At sunset, we sailed on the Ganga River catching a glimpse of bodies lying on pyres and heavy black smoke and ashes filling the night sky. Talk about a reality check. Dawns the realization that one fine day this is how it will all end for each of us. And suddenly one wonders just how important are the things that we argue, fight, and kill about, and we ask ourselves: Do we ever really own anything? The house we live in belonged to someone before us, and will belong to someone after us. The divine richness of nothingness, remember!
Varanasi is also known as the city of Lord Shiva. Legend has it that he once walked the old city. Every year the city celebrates Mahashivaratri, the great night of Lord Shiva, at the Kashi Vishwanath Temple: its spires and domes of gold plating rising majestically on the west bank of the Ganga River. Hindus have been worshipping Lord Shiva for hundreds of years at this very temple, considered one of the most sacred in all of India. The temple was destroyed and rebuilt numerous times throughout its history. The Mughal Emperor, Akbar the Great, one of the most enlightened rulers of that time once had it rebuilt in 1585, only for his grandson, Aurangzeb, to demolish it again in 1699 and use the materials for a new mosque. It was Aurangzeb who murdered his brothers, seized power and imprisoned his father, the Emperor Shah Jahan. Today the temple is known as the Golden Temple of Lord Shiva because of the gold plating used in its final reconstruction in the 18th century.
Hundreds of devotees visit the temple daily for darshan: for a glimpse of the inner sanctum of the temple and behold the image of the deity, the Vishwanath Jyotirlinga – a reverential representation of Lord Shiva. It is a smooth black stone about three feet in circumference and two feet high. The experience is reciprocal in nature with the viewer receiving the blessing of the deity. Within the temple courtyard one must go bare feet, and there are numerous smaller lingams (phallic-shaped symbols) and small shrines where one can worship with a priest. To the north of the courtyard is the Wisdom Well where the Shiva lingam was reputedly hidden when the temple was first sacked, and its waters is believed to be a liquid form of enlightenment.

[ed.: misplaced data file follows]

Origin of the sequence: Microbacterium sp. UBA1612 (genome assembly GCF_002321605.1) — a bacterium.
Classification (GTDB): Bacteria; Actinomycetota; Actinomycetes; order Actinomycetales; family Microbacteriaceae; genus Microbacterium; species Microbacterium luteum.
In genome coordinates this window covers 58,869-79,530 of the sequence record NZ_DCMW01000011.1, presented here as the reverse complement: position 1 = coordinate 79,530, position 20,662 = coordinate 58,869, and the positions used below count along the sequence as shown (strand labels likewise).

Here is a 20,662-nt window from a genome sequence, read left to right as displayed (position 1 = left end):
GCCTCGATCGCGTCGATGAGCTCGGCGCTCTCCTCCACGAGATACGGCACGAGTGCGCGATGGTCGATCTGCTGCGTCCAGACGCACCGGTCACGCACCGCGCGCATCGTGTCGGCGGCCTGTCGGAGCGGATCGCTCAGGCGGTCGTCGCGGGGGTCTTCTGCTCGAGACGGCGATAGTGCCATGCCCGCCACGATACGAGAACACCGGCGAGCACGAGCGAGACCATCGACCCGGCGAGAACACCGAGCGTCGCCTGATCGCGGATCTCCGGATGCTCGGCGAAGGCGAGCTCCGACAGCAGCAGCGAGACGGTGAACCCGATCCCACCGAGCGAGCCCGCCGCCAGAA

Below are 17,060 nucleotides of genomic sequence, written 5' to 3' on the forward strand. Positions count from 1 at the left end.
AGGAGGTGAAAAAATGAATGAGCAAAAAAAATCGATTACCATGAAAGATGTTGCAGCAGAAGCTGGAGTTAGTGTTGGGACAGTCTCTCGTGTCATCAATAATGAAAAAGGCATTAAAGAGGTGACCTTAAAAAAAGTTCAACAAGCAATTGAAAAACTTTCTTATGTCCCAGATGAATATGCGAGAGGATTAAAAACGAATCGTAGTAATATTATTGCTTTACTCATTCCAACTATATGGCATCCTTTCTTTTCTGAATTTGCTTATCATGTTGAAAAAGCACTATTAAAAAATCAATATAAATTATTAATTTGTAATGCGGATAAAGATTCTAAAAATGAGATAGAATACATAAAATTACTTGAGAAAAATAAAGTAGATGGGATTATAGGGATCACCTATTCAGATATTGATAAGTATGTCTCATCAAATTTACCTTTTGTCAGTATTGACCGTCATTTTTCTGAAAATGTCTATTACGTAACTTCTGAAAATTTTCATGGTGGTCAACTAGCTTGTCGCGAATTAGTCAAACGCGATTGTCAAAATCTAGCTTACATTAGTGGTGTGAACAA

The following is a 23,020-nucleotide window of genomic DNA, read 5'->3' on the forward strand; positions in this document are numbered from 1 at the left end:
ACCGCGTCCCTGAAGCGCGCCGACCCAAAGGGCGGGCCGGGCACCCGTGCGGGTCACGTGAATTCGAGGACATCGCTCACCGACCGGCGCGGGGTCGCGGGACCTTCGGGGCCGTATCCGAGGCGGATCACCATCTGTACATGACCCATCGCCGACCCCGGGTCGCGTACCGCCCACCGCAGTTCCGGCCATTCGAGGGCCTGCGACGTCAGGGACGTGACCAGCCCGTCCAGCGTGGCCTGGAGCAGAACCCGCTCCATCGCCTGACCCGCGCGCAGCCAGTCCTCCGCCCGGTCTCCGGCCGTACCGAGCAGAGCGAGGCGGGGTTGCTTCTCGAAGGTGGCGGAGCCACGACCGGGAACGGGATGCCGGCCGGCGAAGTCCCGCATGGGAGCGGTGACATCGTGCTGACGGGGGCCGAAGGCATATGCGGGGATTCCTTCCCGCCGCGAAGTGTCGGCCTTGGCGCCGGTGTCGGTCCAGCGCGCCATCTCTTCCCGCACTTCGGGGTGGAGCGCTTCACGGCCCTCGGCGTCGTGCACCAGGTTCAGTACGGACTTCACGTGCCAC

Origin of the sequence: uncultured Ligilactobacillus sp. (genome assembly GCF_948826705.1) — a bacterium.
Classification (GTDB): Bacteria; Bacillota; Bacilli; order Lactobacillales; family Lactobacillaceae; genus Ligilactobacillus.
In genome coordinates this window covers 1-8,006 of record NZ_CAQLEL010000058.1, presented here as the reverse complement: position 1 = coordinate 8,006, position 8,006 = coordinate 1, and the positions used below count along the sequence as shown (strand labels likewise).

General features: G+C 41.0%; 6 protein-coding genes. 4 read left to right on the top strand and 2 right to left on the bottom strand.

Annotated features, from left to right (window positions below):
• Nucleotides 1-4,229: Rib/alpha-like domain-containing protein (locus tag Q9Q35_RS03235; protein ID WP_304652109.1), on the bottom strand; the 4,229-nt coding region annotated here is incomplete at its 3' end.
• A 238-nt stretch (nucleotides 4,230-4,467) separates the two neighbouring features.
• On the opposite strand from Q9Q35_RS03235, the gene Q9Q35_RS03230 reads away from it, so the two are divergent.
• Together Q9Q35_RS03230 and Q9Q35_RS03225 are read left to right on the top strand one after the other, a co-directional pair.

*Footnote: On the way to Varanasi, we passed by Kanpur and my thoughts went to Rohan Kanhai – my childhood hero – and his recollections of his “personal feud” with Subhash Gupte in Kanpur, and the “hello rabbit” jibe. From Kanhai’s autobiography, Blasting For Runs, I quote: “We didn’t exactly hit it off on our first meeting. Subhash Gupte is the greatest leg spinner I have ever played against – a man with enough mystic powers to perform the Indian rope trick.” “In the next test at Kanpur he bowled me neck and crop for a blob and as we came in for tea he sauntered up to me and sneered: ‘Hello rabbit’. The jibe brought a giggle from the rest of the players in earshot and set my blood boiling. I managed to mumble through clenched teeth: ‘Just you wait until next time. I’ll get after you.’ The next test in Calcutta: “Sobers went down with stomach trouble so I batted at No. 3 – and by the end of the day was 203 not out. My century made in 132 minutes was the quickest of the series”. The President of India presented me with a stuffed tiger’s head in appreciation for what he called, ‘a fine innings played in the right spirit’. “But mastering Gupte was my real prize …the tiger head hangs proudly in my mother’s home in British Guiana.” “Since those early flare-ups I’ve got to know the cagey Gupte fairly well and what happened is all water under the bridge now.”
*Excerpts taken from Rohan Kanhai’s biography, Blasting For Runs.